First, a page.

Contradictory to what you're told when you first pick up a camera, it is OK to have blur, and quite a lot of it, in your shots when you're photographing the right subject and want to emphasise speed or create a sense of motion. When we say it's OK we don't just mean a shot you accidentally took out of focus will pass off as something creative, you have to deliberately adjust your camera's settings or know how a quick twist of your lens will give you the blur that's needed to add a sense of action to your shot.
Photos by David Clapp
How To Add Blur
The two ways we are going to look at are slowing down your shutter speed and using zoom blur (movement of your lens). The second can be a little harder to get a grasp of but after a few tries it should become easier.
If you've never shot action-style images before you may first think that a subject that's moving through your frame quick will need a quicker shutter speed to ensure you capture them as they move through your frame. You can do this but most of the time you'll just end up with a shot that freezes them in place and all sense of motion will be lost. However, there are a couple of exceptions to the rule such as a rally car or cyclist hurtling through a muddy puddle. As they move through the water, they'll more than likely cause spray to fly everywhere and a quick shutter speed will freeze the spray as it jumps up towards the sky, surrounding your subject. It's the spray here that helps emphasis the action and their pace so using a slower shutter speed will mean this excitement would be lost.
Slow Things Down
For times when there's not mud and water flying everywhere try slowing your shutter speed down to add some much needed motion to the shot. How slow you have to go will depend on how fast your subject is moving, how much light is around etc. and the whole process can be a little unpredictable, however it's worth sticking with and experimenting as you can get great results, some of which are surprising sometimes.
The hard bit can be trying to get the balance of blur and in focus parts of the shot right. Most of the time a blurred background that has streaks running through it in the direction your subject is moving with a sharp subject sat against it is what you'll be looking for, however if your subject is a little blurred it can emphasise motion and add further drama to your shot. Don't go too over the top with the blur though as they can just end up merging together which makes it hard for the eye to focus, meaning it's hard for the viewer to settle on one point of the image and it can make it look like you just took a bad shot.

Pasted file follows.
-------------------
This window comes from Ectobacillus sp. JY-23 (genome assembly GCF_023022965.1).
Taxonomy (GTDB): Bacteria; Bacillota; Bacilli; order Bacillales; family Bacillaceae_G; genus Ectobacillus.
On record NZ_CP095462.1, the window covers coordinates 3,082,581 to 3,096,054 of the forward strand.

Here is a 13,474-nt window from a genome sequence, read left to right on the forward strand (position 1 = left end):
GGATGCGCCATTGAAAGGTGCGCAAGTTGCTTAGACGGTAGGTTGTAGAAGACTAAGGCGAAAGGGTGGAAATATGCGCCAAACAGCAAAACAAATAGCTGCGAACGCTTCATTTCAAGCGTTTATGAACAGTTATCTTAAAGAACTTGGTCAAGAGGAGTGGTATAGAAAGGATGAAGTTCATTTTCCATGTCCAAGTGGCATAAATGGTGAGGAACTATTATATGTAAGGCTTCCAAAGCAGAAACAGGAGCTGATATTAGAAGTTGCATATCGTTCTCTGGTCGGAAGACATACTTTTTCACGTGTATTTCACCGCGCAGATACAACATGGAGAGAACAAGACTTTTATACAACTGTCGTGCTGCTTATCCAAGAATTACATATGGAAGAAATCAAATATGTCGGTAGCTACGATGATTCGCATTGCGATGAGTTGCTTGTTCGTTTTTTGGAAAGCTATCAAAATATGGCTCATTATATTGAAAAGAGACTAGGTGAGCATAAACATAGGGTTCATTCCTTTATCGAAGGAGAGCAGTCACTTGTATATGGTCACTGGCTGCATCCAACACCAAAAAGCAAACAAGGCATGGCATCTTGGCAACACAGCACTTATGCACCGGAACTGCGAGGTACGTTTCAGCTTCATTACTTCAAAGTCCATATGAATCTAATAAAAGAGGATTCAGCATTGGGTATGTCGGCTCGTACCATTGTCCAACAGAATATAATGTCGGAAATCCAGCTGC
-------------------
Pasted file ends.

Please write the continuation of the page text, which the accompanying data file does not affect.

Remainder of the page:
For shots where you want your subject to be sharp make sure you're focused on them as you follow them through the frame. A quick auto focus system will help ensure your shot is focused quickly and accurately. Trying to focus manually with fast moving objects can be tricky, however it can be done if you plan on pre-focusing on a spot, say on a particular bend on a track, you know your subject will have to pass through. Just remember to lock your focus after you've set it up and be ready to hit the shutter button at the right time.
Switching to continuous shooting mode which most cameras now feature will increase your chances of capturing the action when panning or pre-focusing on one spot. You'll need to start shooting just before your subject comes into frame though to ensure you don't miss a shot due to shutter lag. If you're panning make sure you keep the pan going even after your subject has left the frame and you've got your shot.
To brighten your subject so they pop from your frame and to freeze them in place while the background is blurred switch to slow sync flash which combines a slow shutter speed with a burst of flash. The slow shutter speed means the camera will blur the background and further subject movement. Depending on if you're using front or rear curtain will change when the flash is introduced, freezing your subject's movement at different points of the shot.
To really emphasise your sport and action shots, giving them a dynamic edge, try using zoom burst to create blur that you deliberately create by twisting the zoom on your lens as you take a shot.
As well as emphasising movement it can help make your subject, who's not blurred, 'pop' from the frame. A burst of light from a flashgun will help freeze your subject and add sharpness to the image.
On paper it's a simple technique but it can take some time to actually master. You need a lens that will zoom and experimenting with different lens lengths will change the overall effect. Changing the starting point of the zoom and the length of time you zoom for and how quickly you move the lens will also change the final look of the shot. For action shots it's best to use shorter exposures which you start while you're moving the lens. Starting zoomed out and pulling the zoom in during the exposure makes it easier to capture a sharp shot of your subject with the zoom blur surrounding them.
Adding a little bit of camera movement will adjust the pattern the zoom blur creates and can be used to direct the eye on a particular path through your shot.
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